How To

Allocate an expense.

Allocation distributes expenses incurred to each benefiting PTA in proportion to the benefit received.

Allocation is the process of assigning a cost, or a group of costs, to one or more cost objectives. Costs may be allocated only if they advance the work of the project in the same proportion as the cost. For example, technical supplies are allocable if they benefit a project. In addition, costs must be supported by evidence of direct benefit to the project.

Costs should not be charged based on availability of funds. The availability of funds to pay an expense, or its inclusion in a budget is not evidence of the allocability of that expense. For instance, when a PI (Principal Investigator) wishes to charge an expense to a project, the RA (Research Administrator) may assist the PI in determining whether it will be used on only one project or on many projects, and therefore charge accordingly. If the expense is used on more than one project, determine what proportion of the expense benefits each project and charge accordingly.

A cost is allocable to a sponsored agreement if:

  1. It is incurred solely to advance the work under the sponsored agreement.

  2. It benefits both the sponsored agreement and other work of the institution, in proportions that can be approximated through use of reasonable methods.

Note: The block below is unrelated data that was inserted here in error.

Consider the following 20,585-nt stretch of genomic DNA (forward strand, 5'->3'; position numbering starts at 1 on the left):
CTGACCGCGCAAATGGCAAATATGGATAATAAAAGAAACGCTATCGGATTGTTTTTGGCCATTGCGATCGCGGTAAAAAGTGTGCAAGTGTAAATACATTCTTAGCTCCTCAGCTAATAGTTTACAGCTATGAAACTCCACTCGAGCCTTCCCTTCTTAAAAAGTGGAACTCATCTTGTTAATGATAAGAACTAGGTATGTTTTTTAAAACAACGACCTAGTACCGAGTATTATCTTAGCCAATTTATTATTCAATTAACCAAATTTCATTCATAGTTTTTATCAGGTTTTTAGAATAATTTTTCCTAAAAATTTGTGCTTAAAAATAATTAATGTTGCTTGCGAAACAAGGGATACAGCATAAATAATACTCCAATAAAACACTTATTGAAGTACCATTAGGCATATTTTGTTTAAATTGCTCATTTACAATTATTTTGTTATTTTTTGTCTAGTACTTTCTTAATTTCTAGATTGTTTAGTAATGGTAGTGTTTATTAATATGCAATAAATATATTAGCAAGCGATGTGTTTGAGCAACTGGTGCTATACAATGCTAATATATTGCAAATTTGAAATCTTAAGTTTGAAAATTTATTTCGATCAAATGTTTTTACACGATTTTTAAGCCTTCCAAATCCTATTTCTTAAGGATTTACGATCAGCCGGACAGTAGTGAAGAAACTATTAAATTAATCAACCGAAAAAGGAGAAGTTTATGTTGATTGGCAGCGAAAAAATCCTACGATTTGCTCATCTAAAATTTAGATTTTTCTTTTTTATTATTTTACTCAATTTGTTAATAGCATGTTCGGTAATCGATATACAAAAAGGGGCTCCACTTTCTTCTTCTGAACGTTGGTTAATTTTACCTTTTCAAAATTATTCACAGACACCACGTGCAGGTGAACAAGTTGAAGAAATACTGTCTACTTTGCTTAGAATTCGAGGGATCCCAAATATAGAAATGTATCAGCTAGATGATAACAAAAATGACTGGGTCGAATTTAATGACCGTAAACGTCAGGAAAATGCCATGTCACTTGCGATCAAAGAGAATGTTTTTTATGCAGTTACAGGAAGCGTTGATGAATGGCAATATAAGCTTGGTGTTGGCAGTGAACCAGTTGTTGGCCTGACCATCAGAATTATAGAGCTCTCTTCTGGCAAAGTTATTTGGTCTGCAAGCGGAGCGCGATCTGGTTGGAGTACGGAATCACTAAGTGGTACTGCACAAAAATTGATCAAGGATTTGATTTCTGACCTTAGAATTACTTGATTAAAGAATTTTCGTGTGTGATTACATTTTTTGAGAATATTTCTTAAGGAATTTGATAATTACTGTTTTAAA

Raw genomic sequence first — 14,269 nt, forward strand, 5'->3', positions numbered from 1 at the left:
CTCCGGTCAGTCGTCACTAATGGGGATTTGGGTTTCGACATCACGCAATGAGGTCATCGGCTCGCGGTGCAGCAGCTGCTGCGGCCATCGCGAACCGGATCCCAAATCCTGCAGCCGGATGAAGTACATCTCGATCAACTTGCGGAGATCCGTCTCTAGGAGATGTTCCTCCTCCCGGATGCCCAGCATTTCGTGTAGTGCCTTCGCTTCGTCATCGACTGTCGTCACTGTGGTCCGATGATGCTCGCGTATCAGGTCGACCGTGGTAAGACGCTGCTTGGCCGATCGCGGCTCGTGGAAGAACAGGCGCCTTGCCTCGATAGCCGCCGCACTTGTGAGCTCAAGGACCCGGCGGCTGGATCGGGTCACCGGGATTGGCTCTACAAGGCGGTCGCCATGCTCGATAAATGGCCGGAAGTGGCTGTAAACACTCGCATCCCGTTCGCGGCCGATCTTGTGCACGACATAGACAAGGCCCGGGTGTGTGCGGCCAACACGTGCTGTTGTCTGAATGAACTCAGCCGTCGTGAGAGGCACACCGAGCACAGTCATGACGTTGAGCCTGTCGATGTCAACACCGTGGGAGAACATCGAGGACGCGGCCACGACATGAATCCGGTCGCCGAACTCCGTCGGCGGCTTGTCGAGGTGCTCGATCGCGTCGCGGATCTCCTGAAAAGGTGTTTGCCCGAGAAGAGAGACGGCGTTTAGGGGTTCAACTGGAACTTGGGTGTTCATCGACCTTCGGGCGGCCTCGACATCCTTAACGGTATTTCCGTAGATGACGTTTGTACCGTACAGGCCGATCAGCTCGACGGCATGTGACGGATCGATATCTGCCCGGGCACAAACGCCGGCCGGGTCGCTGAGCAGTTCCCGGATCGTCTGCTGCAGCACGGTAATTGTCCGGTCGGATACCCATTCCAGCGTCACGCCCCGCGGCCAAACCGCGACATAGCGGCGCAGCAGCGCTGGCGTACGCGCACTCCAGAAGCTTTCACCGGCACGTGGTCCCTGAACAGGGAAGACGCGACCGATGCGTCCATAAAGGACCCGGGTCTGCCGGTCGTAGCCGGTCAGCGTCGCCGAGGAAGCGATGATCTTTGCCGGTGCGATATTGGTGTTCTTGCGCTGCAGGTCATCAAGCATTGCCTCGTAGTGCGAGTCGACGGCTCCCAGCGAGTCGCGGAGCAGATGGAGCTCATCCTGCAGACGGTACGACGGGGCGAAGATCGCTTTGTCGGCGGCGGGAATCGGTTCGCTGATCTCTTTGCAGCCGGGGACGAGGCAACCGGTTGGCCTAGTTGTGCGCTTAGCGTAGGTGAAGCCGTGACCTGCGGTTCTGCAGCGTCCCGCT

3. It is necessary to the overall operation of the institution and, in light of the principles provided in the OMB Circulars and the Uniform Guidance, is deemed to be assignable in part to sponsored projects.

Criterion (1) above indicates the best approach to justify a cost on a specific sponsored agreement. Certain types of costs incurred for the benefit of a specific research agreement may easily be uniquely identified. Examples include approved pieces of equipment, animal costs, or chemicals purchased solely for one project.

Other costs may clearly be allowable and reasonable but a question arises: how best to allocate among one or more sponsored agreements that benefit from that cost? The most typical example of a cost that must be allocated among sponsored projects is general laboratory supplies. Federal Regulations acknowledges that it is sometimes impossible to precisely identify or allocate such costs; governing regulations thus allow for the exercise of judgment: "A precise assessment of factors that contribute to costs is not always feasible, nor is it expected. Reliance, therefore, is placed on estimates in which a high degree of tolerance is appropriate."

Non-administrative supplies purchased in bulk for multiple ongoing projects may not be distributed in an arbitrary manner, e.g., charged entirely to one project one month, and then entirely to another project the second month (unless that is the way that supplies were actually used).

Where the PI needs to allocate costs, you need to be able to document a reasonable allocation method, e.g., on the basis of headcount, floor space, number of experiments, etc. “Available dollars” is NOT a reasonable allocation method.

View details in the Administrative Guide Memo 3.2.3 Allocations and Offsets and Financial Topics on this website.
Filed under Award Management